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Thread: Expatriates

  1. #11
    Senior Member
    Join Date
    Aug 2007
    I have been living on the island for 10 years now. When we bought the house, I did not do enough research beforehand and found out that we could not live in the house year round without a residency permit. Although, my intention was to spend winters in Aruba and summers in Mass. The first permit took longer because you need more documentation, ie good conduct, tb test, hiv test, apostle birth and marriage certificates, proof of income. Permits need to be renewed yearly. However, the renewal process is quicker. I am on my 10th permit. Next year, I will receive a permanent residency permit.
    Medical would be available to you as a resident. As Andrea said, you might still want to purchase medical insurance. Luckily, I have not had to see a doctor on the island, so I don't know much about the medical care.
    I do travel back to the states for a few weeks in the summer months. This is when I do all my shopping. It is the one of the things that I miss. I also miss the seafood from NE. My first stop is usually for lobster. I think that if I had grandchildren, I might make more frequent trips back. Also, it is difficult to get work done on the island. My husband gets frustrated running from store to store trying to find a part to fix something. We need a Home Depot or Lowes.
    All in all I love living on the island, especially in the winter. For some, it might be too small, but I keep pretty busy.

  2. #12
    Senior Member
    Join Date
    Jan 2008
    Zeerovers, San Nicolaas, Malmok, Arashi
    Andrea....As a Canadian citizen who deals with health insurance coverage for My stays in Aruba, I would like to mention a couple of things. I am in Ontario, so I only address the Ontario regs. To Maintain Ontario Health Insurance coverage (OHIP) you must reside in the Province for 180 days. There are several ways this can be extended by making application to OHIP if you are studying, on a special project requiring more than 180 days etc. There are several other reasons that OHIP will grant extensions for.

    Please be aware that to get Private coverage for the time a person is in Aruba (or elsewhere), the Private Insurer almost always wants you to have the OHIP ( or equivalent provincial healthcare coverage) in place in addition to their coverage. They expect OHIP to pickup part of the tab.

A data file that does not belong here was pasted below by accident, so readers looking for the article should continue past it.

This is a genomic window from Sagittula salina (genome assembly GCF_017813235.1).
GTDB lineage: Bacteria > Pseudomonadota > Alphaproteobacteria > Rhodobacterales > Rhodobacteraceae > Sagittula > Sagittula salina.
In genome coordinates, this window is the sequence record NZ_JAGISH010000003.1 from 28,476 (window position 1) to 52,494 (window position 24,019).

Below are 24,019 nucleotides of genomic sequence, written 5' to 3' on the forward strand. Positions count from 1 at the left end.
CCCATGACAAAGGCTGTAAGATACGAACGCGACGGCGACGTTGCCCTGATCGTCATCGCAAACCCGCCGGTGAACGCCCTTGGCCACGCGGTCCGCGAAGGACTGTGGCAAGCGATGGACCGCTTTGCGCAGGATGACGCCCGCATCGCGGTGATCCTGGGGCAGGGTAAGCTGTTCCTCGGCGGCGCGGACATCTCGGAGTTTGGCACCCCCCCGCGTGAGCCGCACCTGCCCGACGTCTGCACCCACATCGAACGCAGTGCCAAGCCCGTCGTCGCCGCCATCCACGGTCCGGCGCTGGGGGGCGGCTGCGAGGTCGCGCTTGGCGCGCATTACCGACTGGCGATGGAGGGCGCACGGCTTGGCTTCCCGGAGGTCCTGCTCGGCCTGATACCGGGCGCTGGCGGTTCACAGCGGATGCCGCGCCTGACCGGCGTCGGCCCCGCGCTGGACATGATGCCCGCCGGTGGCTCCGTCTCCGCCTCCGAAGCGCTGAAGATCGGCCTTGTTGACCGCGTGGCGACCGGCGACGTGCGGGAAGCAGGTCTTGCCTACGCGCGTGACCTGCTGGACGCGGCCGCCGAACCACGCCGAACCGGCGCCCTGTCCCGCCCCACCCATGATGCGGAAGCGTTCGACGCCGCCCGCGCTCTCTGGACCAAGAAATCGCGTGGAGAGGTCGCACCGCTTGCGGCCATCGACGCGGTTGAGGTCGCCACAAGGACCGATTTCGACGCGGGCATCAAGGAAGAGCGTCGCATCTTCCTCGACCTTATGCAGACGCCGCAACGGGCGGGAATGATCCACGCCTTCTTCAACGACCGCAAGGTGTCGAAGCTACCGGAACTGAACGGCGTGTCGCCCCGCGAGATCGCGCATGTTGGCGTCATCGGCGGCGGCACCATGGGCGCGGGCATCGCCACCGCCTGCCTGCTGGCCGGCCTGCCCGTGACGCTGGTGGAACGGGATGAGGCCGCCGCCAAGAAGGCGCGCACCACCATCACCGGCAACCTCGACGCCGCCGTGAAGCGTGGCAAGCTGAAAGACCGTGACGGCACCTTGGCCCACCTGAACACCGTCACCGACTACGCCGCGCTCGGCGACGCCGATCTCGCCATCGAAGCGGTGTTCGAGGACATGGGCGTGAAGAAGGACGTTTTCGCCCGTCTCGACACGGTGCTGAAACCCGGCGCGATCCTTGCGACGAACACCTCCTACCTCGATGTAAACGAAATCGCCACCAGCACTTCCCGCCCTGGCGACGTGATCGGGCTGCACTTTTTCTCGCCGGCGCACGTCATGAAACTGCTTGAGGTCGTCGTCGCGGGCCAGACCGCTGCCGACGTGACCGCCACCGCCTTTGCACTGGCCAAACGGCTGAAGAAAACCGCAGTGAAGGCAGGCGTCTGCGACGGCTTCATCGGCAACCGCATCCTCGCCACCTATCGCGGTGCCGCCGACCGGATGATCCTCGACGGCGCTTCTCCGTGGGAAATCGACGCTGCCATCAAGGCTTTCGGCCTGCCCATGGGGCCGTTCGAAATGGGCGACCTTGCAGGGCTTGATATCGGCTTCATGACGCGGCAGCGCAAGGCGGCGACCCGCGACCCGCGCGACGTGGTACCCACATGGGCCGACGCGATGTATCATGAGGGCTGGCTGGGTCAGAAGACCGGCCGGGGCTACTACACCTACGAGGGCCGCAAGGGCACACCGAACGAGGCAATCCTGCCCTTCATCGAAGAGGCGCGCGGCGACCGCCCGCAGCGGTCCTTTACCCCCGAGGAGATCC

I want to draw attention to a current issue here with coverage. Both the Royal Bank Canada (RBC) and Canadian Imperial Bank of Commerce (CIBC) are subjects of law suits over their health care offerings. The legal claims focus on disclosure of prior illness or conditions. Even if those conditions are absolutely unrelated to a claim that is made e.g a prior eye infection but a claim may be for a broken arm. Both RBC and CIBC have been rejecting claims when unrelated matters from years earlier are omitted as people may have forgotten the illness or condition. Presently the matter is proceeding before the courts here.

    From my personal experiences I would urge anyone purchasing coverage and expecting that their situation to be fully covered to be very very cautious. There are many loopholes in the policies.

    Quote Originally Posted by Andrea J. View Post
    i am not sure that "citizenship" is what it is called. i think it might be residency or permanent residency.
    it takes a long time to establish residency...the folks i know that are friends that are there tell me the process was a year or longer.

    you might be able to find more information re: residency by contacting DIMAS and also reading the category of "moving to aruba" to read of how others have obtained residency.

    if you never did establish residency and were there only as time allowed (180 days per year), i have heard that there are medical insurance policies that can be bought to reimburse you for out of pocket expenses.

    i live in a deed restricted community here in Fla. we have many owners here in our community that are canadian. by law, they can only stay a max of 180 days. they all purchase an additional health insurance policy for their time here. we have a few canadian friends who visit aruba for extended stays and i think that they too purchase separate out of country insurance policies.

    you may want to private message forum member, bill stellar (canadian) or forum member sugar (an american) or forum member tom and stanley (an american) they may be able to advise appropriately and tell you of their residency experiences.

    it is important for all traveling to aruba (or anywhere outside of their home country) to purchase trip insurance including medical.

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